RIP Filmmaker Alain Resnais

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The Best Films of Our Lives

(Editor’s note: Elaine had a particular connection to this director’s works, so she’s taking the reins for our tribute.)

Just before the glitter of the Oscars descended upon us yesterday, the world lost one of its greatest filmmakers, one who never actually won that golden statuette. Alain Resnais, the French director who changed the meaning of narrative and time in film, died on Saturday in Paris at the age of 91.

The son of a pharmacist, Resnais directed his first film when he was just 14 years old, an eight-millimeter endeavor now, somewhat appropriately, lost to time. He moved to Paris in 1939 to study acting, appearing as an extra in Marcel Carné’s “Les visiteurs du Soir” in 1942, and enrolling in France’s national film school upon is foundation in 1943. But it was in 1955 that he established himself with his powerful, haunting “Nuit et brouillard” (“Night and Fog”)…

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Keeping the World in Your Kitchen

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Life Aboard the Traveling Circus

I’ve never been a foodie. I can’t tell you the difference between cooking with vegetable oil or olive oil, I rarely use measuring cups, and I’m still not sure how much pasta to throw in the pot for two people. However, I can tell you that nobody appreciates a gourmet meal quite like a kid who grew up on TV dinners.

When I was little and I would go to the grocery store with my mother, it seemed normal to just point out what microwave meals I wanted for the week. When I would eat them at the end of a long day, I would always feel empty, a little gross, and always hungry, hungry for something with a taste; with flavor.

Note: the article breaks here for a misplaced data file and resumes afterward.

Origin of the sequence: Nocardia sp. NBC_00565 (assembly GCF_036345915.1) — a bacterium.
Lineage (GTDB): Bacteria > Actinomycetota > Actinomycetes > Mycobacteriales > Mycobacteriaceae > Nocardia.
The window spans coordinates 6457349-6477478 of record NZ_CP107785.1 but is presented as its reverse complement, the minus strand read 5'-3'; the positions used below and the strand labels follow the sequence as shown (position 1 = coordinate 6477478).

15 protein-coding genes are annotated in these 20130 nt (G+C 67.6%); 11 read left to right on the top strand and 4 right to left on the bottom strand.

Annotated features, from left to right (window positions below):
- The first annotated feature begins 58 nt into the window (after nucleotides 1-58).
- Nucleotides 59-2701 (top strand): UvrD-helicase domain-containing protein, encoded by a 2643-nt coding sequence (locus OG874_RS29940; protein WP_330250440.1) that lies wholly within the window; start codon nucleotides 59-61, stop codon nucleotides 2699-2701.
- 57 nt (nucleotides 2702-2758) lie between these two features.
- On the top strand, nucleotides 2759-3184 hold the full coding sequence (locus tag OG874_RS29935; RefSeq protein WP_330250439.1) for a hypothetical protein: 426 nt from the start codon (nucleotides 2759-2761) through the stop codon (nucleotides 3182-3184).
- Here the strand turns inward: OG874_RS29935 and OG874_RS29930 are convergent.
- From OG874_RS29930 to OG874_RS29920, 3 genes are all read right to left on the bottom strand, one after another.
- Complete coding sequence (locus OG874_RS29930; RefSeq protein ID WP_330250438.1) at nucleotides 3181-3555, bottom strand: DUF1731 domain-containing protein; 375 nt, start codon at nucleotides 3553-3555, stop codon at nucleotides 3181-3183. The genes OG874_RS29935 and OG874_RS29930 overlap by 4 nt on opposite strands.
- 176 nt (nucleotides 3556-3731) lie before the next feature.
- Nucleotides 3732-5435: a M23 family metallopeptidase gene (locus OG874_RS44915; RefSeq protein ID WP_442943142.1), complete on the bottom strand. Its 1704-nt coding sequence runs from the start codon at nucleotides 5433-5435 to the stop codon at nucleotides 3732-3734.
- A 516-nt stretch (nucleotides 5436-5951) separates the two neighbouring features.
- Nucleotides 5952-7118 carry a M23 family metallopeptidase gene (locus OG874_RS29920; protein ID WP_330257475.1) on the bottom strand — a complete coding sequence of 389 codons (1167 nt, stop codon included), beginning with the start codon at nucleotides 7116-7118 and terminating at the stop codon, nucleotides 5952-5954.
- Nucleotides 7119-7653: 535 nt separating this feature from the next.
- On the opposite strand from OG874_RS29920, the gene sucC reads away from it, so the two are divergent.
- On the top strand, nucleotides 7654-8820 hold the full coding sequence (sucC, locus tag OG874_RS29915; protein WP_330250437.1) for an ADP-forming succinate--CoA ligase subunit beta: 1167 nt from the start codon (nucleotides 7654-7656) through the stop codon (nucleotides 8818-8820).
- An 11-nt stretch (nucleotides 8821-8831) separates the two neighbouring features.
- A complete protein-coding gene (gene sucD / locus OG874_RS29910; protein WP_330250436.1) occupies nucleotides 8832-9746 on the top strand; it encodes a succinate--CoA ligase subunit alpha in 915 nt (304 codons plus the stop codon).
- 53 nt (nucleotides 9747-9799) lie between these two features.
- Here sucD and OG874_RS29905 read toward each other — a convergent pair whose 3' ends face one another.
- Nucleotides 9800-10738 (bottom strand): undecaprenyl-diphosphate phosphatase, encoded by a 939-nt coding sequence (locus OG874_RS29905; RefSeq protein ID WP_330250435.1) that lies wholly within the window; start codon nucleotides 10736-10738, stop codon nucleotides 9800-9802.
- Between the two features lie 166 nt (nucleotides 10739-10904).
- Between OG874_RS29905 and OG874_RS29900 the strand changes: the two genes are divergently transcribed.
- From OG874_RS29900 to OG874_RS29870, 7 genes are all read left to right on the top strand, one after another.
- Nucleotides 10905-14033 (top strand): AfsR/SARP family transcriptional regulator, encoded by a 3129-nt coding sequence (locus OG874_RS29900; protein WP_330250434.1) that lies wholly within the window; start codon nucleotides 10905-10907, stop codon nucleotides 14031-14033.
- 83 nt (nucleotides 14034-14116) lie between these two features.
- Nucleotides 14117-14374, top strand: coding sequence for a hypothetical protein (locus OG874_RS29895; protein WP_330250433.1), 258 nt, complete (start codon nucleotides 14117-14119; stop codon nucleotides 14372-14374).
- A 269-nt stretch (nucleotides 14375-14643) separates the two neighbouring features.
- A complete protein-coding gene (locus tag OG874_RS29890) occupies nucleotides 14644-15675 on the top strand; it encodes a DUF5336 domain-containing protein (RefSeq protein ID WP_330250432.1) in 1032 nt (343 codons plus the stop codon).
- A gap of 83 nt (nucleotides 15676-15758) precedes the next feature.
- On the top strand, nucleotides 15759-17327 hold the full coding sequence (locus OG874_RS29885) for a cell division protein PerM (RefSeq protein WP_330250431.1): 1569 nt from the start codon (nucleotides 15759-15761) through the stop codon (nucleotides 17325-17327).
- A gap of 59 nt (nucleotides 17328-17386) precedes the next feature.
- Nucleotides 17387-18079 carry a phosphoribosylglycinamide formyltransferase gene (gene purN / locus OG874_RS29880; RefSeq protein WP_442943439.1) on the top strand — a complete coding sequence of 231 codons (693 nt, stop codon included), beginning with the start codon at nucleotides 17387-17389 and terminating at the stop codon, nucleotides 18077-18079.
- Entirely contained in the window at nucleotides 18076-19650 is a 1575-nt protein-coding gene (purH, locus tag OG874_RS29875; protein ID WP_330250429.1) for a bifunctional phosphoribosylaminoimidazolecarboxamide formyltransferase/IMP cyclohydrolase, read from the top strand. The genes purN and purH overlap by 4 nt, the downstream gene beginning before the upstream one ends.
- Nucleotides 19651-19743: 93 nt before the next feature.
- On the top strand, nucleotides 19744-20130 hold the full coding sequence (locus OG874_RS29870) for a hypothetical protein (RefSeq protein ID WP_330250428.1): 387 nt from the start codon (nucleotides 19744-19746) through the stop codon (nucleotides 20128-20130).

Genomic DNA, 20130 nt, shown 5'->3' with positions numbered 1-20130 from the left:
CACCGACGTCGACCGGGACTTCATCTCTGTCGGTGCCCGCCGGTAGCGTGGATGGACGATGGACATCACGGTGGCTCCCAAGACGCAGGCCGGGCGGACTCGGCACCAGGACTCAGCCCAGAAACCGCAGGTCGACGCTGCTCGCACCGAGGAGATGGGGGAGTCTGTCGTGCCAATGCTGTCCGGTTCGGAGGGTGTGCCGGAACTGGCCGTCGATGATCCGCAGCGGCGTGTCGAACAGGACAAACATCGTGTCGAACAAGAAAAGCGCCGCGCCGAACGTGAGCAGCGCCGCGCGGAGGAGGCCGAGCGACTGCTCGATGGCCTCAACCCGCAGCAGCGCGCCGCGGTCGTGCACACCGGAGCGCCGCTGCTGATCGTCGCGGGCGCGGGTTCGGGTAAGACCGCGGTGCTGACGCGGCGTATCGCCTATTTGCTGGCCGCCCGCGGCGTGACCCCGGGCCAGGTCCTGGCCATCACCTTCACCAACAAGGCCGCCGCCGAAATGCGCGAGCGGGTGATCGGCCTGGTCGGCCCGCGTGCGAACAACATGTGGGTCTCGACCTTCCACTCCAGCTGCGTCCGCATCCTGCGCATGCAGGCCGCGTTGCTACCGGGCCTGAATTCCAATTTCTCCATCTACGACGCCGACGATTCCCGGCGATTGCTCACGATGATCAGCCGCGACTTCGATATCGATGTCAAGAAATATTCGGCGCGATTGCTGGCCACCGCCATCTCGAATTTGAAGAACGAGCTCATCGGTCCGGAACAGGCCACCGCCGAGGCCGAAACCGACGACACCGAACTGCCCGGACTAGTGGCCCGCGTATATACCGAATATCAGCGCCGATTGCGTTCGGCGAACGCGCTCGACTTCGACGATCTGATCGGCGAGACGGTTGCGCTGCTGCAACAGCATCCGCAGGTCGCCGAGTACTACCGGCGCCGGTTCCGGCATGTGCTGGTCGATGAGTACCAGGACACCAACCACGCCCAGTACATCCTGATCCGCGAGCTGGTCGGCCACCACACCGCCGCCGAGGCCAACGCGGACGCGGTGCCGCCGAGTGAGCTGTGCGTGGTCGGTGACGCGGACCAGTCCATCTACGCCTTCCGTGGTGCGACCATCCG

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Turkish lunch from Istanbul 

Getting invited to other people’s homes for dinner was always a real treat, which was why I made it a point to get in…

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Rest In Power: A Remembrance of Chokwe Lumumba

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The South Lawn

When it comes to politics and policy, I would not consider myself to be a particularly cynical person. Far from it actually; my faith in the power of social movements and grassroots change would not be as strong as it is if I did not hold to the notion that we will see an ultimate victory over the inequalities and oppressions that plague our society. I believe in people, and I believe in communities.

However, it would be accurate to assume that I do not have much faith in politicians or the political parties from which they emanate. I am, after all, old enough to remember a Barack Obama who said that he would walk a picket line as President and repeatedly affirmed his support for a public healthcare option. The breadth of politics today has become a game of Team Blue vs. Team Red, and opposition is based…

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